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I have an adaptive website, and in the mobile version, we put the same data as the desktop version, but in special tabs which are accessible via route URL change.

For example, we have the profile page, in desktop, it's only the /profile page. But in the mobile page, there are several tabs. For example: /profile?tab=about, /profile?tab=posts, and more.

The canonical for the mobile page is exactly as same as the currently active tab (ex: /profile?tab=posts) and for the desktop version is /profile

Google use SmartPhone bot to crawl the website, so it gets multiple canonical, and in the website, it handled that without redirecting or anything else, it shows the page. For example when desktop user come to /profile?tab=posts, he or she will see the desktop content of /profile which is for desktop.

Is this a good way to handle mobile and desktop canonical? or for all pages, I need to use only /profile

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    What is the reason that the mobile site has the tabs? Is it because of screen real-estate, or download speed, or something else? Sep 20, 2019 at 14:41
  • @StephenOstermiller It's our design system, and for providing better mobile version and for UX purposes we use tab. Sep 21, 2019 at 6:45
  • @StephenOstermiller So how would you handle that? What I'm doing here is wrong? Sep 21, 2019 at 6:47

2 Answers 2

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If the content is the same on desktop and mobile, and the only difference is the way that you display the content to users on mobile devices, then I believe that you're making this more difficult than it needs to be.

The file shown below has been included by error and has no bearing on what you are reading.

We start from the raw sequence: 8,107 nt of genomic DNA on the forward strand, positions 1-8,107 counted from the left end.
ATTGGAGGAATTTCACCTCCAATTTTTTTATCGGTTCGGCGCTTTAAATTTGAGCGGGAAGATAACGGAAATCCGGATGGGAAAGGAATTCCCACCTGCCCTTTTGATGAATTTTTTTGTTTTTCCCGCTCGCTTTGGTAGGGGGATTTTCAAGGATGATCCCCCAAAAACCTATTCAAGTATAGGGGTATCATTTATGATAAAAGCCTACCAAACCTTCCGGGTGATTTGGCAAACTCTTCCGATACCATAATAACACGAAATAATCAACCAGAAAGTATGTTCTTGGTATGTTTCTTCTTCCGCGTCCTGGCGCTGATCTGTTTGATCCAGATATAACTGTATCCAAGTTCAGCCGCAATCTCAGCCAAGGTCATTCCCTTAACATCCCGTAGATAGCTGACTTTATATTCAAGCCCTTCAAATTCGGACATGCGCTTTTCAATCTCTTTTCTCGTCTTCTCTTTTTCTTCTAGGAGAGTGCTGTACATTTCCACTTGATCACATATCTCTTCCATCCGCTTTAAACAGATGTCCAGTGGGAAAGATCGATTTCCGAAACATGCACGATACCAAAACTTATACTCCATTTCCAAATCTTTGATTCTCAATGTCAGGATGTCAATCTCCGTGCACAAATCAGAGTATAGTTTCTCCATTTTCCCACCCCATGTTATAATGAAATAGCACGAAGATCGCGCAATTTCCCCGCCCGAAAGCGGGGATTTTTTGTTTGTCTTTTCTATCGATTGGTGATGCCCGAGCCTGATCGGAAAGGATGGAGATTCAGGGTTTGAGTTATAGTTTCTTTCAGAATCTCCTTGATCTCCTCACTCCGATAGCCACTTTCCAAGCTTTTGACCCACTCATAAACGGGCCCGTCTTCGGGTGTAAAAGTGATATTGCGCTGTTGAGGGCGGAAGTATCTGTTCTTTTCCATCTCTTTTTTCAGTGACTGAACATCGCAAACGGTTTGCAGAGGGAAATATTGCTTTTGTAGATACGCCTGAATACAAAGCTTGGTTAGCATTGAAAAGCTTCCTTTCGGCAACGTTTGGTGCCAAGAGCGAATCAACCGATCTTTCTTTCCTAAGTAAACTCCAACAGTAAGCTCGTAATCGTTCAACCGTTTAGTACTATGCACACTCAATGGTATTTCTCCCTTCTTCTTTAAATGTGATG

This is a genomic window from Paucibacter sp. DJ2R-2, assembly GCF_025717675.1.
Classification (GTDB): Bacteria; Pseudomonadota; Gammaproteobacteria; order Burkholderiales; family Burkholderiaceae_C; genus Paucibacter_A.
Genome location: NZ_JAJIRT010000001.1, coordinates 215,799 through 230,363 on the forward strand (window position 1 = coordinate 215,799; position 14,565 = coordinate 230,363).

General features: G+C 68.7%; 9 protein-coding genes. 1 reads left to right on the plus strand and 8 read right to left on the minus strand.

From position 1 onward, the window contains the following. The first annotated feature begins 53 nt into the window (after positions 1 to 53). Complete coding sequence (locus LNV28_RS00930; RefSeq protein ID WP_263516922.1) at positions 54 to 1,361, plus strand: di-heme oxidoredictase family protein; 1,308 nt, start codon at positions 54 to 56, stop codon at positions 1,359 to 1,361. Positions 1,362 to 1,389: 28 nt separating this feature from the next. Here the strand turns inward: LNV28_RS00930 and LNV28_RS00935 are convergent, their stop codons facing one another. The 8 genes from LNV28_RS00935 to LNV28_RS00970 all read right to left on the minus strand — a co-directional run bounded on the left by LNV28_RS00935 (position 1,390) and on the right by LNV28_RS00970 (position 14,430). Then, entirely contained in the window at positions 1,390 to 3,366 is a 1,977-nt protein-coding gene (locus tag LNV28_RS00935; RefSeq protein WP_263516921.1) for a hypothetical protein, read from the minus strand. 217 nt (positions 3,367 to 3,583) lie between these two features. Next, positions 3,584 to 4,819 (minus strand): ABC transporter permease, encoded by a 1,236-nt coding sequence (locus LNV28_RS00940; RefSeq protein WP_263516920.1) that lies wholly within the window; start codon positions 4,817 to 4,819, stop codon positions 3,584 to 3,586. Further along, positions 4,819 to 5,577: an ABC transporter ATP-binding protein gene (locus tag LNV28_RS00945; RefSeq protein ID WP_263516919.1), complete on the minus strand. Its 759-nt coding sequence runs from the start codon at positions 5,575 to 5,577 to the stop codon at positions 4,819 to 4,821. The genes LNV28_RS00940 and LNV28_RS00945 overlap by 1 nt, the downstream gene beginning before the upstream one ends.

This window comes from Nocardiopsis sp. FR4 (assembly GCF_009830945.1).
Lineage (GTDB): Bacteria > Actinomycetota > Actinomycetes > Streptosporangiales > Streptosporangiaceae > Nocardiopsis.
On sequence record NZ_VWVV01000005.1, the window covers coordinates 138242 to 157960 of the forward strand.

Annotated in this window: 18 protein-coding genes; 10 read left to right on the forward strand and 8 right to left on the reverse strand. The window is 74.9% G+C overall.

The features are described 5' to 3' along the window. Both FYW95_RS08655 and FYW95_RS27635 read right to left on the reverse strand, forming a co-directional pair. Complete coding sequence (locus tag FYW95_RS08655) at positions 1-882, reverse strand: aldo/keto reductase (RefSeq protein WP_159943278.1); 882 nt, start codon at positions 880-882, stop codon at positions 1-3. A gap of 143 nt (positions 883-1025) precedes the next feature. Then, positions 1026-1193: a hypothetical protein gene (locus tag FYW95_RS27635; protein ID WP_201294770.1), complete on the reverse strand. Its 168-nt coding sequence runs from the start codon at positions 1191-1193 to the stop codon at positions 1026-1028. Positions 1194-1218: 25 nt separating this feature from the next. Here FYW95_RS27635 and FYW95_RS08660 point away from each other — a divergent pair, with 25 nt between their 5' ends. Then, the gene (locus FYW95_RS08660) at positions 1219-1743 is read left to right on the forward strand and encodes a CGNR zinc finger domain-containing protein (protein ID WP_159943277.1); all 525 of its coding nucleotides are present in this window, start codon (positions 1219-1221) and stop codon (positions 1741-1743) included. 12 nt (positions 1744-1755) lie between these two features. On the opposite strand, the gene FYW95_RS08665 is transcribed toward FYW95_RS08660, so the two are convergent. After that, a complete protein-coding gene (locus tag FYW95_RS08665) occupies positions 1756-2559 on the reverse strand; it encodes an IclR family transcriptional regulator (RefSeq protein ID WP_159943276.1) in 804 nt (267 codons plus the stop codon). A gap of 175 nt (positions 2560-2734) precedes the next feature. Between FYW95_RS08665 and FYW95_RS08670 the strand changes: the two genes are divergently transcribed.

If your tabs are constructed with a <ul>, just use media queries to control the breakpoints when your tab styles should get applied. Then you clean up your URLs and you set your canonical normally.

In this case your canonicals are really important because you're using query parameters. There are no redirects either. While Google can read them, query parameters are generally avoided by SEOs so that search engines don't have to try to guess about how to deal with the duplicate content.

Responsive design is what Google recommends, primarily for this reason. Separate URL configurations are difficult to implement and even more of a chore to maintain.

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If you have two site variants, for desktop and for mobile devices, you should have any logic to route users to certain site version. Lets assume, it is media query, which decides, which site version is to deliver. That is the method to deliver canonical:

  • if deliver desktop version - include the desktop canonical,
  • if deliver mobile version - include mobile canonical.

Google describes pretty detailedly how to deal with canonicals in this setup: https://developers.google.com/search/mobile-sites/mobile-seo/separate-urls

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    Where does Google address a setup with a many-to-one URL mapping between mobile and desktop? Sep 20, 2019 at 14:59
  • i would say, it implies using own canonical for each page. I wouldn't call it many-to-one - they are just different. Or have i a logic bug?
    – Evgeniy
    Sep 20, 2019 at 15:02
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    They say they break a desktop page up into several tabs on mobile and each tab gets its own URL. Sep 20, 2019 at 15:14
  • So i would create canonical according to current url. Something like <link rel="canonical" href=" <?php $url = "//$_SERVER[HTTP_HOST]$_SERVER[REQUEST_URI]$_SERVER['QUERY_STRING']"; $escaped_url = htmlspecialchars($url, ENT_QUOTES, 'UTF-8'); echo $escaped_url; ?> " />
    – Evgeniy
    Sep 20, 2019 at 15:34

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